redirectTo $ "/Page/Show/" ++ id'

Create Your Views

This Controller requires 4 views:

  • Index
  • Show
  • New
  • Edit – this could probably be the same as New.

See here for pre-built views. Here’s the “Index” view (note: *this isn’t very sugary and that makes me sad *):

page =  <div>
          <h1>
            Page Index
          </h1>
          <% do ls <- getViewDataValue_u "pages-list" :: View [(String, String)]
                mapM indexItem ls
          %>
        </div>
 
-- fugly, but I'm still getting used to HSP-like templating
indexItem (t,i) = return $ cdata $ unlines $
                   ["<div style='padding: 0pt 5px;'>"
                   ," <a href=\"/Page/Show/" ++ i ++"\">"
                   ,"  "++ t
                   ," </a>"
                   ,"</div>"
                   ]

Here’s the “Show” view and it’s pretty sugary:

page = <div>
          <h1><% getViewDataValue_u "page-title" :: View String %></h1>
          <% getViewDataValue_u "page-content" :: View String %>
        </div>

Run It

Start up Turbinado:

dist/build/turbinado/turbinado -p 1111

Browse to it: http://localhost:1111/Page/Index (it’ll take a couple of seconds to compile the Model, Controller and View)

Examples!

There’s still lots of work to do on the ORM and on Documentation. As the code base matures, both should progress. Examples are a nice way to drive development forward and to engage the community, so let me know if you’d like to see anything in particular demonstrated and I’ll try to implement it.

Written by alson

December 20th, 2008 at 8:08 pm

Posted in Haskell,Turbinado

Turbinado update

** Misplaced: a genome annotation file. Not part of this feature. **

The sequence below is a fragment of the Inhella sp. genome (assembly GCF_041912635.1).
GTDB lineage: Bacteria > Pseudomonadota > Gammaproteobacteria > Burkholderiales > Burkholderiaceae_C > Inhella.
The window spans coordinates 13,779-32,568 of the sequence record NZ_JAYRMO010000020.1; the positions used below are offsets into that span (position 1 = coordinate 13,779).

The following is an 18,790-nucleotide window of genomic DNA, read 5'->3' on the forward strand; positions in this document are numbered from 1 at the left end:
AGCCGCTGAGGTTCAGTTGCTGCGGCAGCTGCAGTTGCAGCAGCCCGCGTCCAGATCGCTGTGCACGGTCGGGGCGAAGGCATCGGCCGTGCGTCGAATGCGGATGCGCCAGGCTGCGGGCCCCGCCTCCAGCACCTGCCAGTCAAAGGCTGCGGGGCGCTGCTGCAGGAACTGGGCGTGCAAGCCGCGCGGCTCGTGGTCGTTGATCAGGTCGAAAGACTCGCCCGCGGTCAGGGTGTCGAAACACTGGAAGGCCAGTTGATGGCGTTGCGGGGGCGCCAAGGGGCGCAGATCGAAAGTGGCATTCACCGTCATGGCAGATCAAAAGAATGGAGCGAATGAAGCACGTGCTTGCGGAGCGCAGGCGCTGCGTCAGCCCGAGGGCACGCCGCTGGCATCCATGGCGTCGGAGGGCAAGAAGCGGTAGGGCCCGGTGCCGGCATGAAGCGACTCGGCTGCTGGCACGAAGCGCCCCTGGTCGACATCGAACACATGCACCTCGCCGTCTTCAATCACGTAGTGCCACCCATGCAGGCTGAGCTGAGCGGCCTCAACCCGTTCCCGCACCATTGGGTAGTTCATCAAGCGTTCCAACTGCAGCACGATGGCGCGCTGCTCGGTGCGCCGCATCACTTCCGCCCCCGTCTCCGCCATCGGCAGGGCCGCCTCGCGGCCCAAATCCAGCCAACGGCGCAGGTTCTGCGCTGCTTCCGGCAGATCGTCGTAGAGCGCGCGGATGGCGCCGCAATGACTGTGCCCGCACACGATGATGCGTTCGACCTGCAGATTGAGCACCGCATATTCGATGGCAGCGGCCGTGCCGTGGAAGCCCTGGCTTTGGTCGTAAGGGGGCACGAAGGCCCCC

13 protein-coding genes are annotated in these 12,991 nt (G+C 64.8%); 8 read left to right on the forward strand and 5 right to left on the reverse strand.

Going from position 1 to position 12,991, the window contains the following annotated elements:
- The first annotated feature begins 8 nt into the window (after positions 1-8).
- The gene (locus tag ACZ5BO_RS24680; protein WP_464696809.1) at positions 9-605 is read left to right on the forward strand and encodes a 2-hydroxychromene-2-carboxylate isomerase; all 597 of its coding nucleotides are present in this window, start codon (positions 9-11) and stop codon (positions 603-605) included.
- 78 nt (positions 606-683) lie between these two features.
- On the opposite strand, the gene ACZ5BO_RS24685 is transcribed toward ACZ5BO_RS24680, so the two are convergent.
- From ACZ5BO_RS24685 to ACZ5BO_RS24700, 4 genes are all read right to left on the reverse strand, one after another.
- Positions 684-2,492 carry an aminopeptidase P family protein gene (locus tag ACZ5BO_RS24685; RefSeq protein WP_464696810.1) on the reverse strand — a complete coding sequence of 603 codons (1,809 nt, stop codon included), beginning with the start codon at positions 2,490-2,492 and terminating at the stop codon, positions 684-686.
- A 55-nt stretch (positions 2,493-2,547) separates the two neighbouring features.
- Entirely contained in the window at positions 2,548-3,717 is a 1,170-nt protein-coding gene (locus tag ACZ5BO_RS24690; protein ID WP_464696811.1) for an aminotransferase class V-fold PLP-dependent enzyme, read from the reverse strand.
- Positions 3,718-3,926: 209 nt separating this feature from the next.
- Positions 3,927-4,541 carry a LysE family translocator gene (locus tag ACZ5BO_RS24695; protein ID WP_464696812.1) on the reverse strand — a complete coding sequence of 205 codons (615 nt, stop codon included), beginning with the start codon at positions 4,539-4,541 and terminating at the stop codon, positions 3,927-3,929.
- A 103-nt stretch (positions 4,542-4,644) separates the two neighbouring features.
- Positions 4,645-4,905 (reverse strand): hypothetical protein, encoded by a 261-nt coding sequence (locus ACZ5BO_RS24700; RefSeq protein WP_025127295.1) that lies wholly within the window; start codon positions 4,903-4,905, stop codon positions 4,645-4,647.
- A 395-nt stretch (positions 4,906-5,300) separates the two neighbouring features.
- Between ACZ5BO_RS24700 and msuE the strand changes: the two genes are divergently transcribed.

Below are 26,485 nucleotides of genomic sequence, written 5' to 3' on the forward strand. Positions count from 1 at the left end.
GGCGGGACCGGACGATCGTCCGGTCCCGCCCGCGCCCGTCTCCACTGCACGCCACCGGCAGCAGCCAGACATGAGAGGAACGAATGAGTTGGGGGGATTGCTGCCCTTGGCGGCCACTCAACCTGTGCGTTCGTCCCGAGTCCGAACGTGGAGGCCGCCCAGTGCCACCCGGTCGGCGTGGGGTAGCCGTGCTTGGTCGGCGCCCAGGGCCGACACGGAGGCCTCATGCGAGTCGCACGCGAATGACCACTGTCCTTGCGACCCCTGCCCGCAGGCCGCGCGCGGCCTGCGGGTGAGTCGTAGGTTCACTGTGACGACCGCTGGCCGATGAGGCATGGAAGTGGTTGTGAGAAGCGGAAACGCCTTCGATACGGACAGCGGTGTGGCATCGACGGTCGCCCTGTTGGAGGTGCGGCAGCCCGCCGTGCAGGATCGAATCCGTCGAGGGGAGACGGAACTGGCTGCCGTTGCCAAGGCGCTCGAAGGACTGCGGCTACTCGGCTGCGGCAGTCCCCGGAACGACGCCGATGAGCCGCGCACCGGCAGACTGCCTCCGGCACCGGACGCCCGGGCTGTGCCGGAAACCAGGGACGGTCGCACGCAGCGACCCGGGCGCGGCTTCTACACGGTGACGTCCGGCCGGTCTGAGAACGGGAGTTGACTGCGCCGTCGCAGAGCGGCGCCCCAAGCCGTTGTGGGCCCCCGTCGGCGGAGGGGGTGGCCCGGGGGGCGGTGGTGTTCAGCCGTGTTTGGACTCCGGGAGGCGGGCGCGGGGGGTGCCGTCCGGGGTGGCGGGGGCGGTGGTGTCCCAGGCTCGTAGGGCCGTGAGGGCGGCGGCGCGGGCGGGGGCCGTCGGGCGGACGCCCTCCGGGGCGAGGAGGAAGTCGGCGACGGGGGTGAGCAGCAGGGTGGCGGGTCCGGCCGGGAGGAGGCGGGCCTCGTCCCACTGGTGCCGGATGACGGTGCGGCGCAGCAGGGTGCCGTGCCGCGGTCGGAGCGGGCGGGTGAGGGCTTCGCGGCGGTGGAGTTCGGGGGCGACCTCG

with 2 comments

Turbinado Logo For those of you interested in Turbinado, here’s a quick status update:

  • I separated the code for the turbinado.org website from the code for the framework.  The framework is here and the website code is here.
  • I’m going to finish up implementing HAML templating for Turbinado in the next few days.
  • After HAML templates are in, I’ll provide a tutorial on implementing a mini-CMS/wiki in Turbinado (the code is already in the website.  The standard-Rails-ish “look, Mom!  No code!” type of tutorial.  Just enough to convince you to download it, but not enough to get you to be significantly productive.  ;)
  • Adam Stark is providing some greatly needed polish here as he attempts to get this beastie to build.  Turbinado really needs to be easier to build…
  • Diego Echeverri is doing some work to get Turbinado to work with GHC 6.10 here. I had a difficult time getting my HSP-ish View templates working with 6.10, so I hope Diego can do it. I’d greatly prefer to be working with 6.10, but I couldn’t get there…

Writing a little web framework turns out to be a lot of work (it’s all the little stuff (documentation!!) that really gets ya).  I’ve greatly appreciated the ability to build on the work of others (especially Niklas Broberg, Don Stewart, Bjorn Bringert and John Goerzen) and am grateful that others are providing help to this fledgling project.

Written by alson

December 18th, 2008 at 2:13 pm

GitHub, ‘git’ and the forking fallacy

with 3 comments

GitHub is a pretty sweet system. One of the best aspects of web 2.0 has been the focus on simple, straightforward web app usability/utility.  GitHub is a great example of some of web 2.0’s best attributes: a really interesting model coupled with straightforward usability and just a touch of AJAX.  I never would have tried Git without GitHub.

Git is pretty interesting, too. Turns out that git is effective at encouraging social involvement in coding. The Turbinado project has been forked a few times… ‘Forked’?! Wait! That’s what happens when projects are in deep trouble, right?!

Maybe so, but not necessarily in git. Since git is a decentralized revision control system (like our beloved darcs), ‘forking’ is roughly equivalent to ‘checking out’. A ‘fork’ is a good thing, so Rails’ fork count (398) is heroic.

Written by alson

December 18th, 2008 at 1:04 am

Thinking About Haskell*: You Know Lazy Evaluation; You Just Don’t Know It

with 15 comments

[Post updated to reflect comments. ...too much late night typing...] Lazy evaluation is a very novel aspect of Haskell. Turns out that it’s not that difficult to think about.

A very common example of lazy-ish evaluation is ‘&&’ operators used in lots of languages (using C#):

if ( (obj != null) && (obj.someMethod() == somethingElse) ) {
  // do something
}

Read the rest of this entry »

Written by alson

December 16th, 2008 at 1:33 am